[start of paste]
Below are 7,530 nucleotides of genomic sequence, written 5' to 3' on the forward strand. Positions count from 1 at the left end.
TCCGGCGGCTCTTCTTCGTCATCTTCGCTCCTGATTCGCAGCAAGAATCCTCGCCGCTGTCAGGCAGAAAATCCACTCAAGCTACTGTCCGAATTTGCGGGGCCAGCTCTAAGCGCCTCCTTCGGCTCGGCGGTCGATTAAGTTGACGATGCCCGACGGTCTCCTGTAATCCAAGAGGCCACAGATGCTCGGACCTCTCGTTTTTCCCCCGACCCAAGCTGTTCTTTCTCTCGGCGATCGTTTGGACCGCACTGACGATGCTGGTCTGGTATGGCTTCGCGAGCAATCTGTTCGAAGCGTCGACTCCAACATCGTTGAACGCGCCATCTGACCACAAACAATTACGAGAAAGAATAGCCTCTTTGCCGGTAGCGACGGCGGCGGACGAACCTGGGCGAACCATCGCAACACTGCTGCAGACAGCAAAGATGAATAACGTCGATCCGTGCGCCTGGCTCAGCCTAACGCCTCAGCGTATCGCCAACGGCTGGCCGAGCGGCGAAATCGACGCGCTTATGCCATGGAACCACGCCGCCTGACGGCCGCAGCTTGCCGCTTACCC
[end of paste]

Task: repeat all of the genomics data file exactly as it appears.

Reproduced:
Below are 7,530 nucleotides of genomic sequence, written 5' to 3' on the forward strand. Positions count from 1 at the left end.
TCCGGCGGCTCTTCTTCGTCATCTTCGCTCCTGATTCGCAGCAAGAATCCTCGCCGCTGTCAGGCAGAAAATCCACTCAAGCTACTGTCCGAATTTGCGGGGCCAGCTCTAAGCGCCTCCTTCGGCTCGGCGGTCGATTAAGTTGACGATGCCCGACGGTCTCCTGTAATCCAAGAGGCCACAGATGCTCGGACCTCTCGTTTTTCCCCCGACCCAAGCTGTTCTTTCTCTCGGCGATCGTTTGGACCGCACTGACGATGCTGGTCTGGTATGGCTTCGCGAGCAATCTGTTCGAAGCGTCGACTCCAACATCGTTGAACGCGCCATCTGACCACAAACAATTACGAGAAAGAATAGCCTCTTTGCCGGTAGCGACGGCGGCGGACGAACCTGGGCGAACCATCGCAACACTGCTGCAGACAGCAAAGATGAATAACGTCGATCCGTGCGCCTGGCTCAGCCTAACGCCTCAGCGTATCGCCAACGGCTGGCCGAGCGGCGAAATCGACGCGCTTATGCCATGGAACCACGCCGCCTGACGGCCGCAGCTTGCCGCTTACCC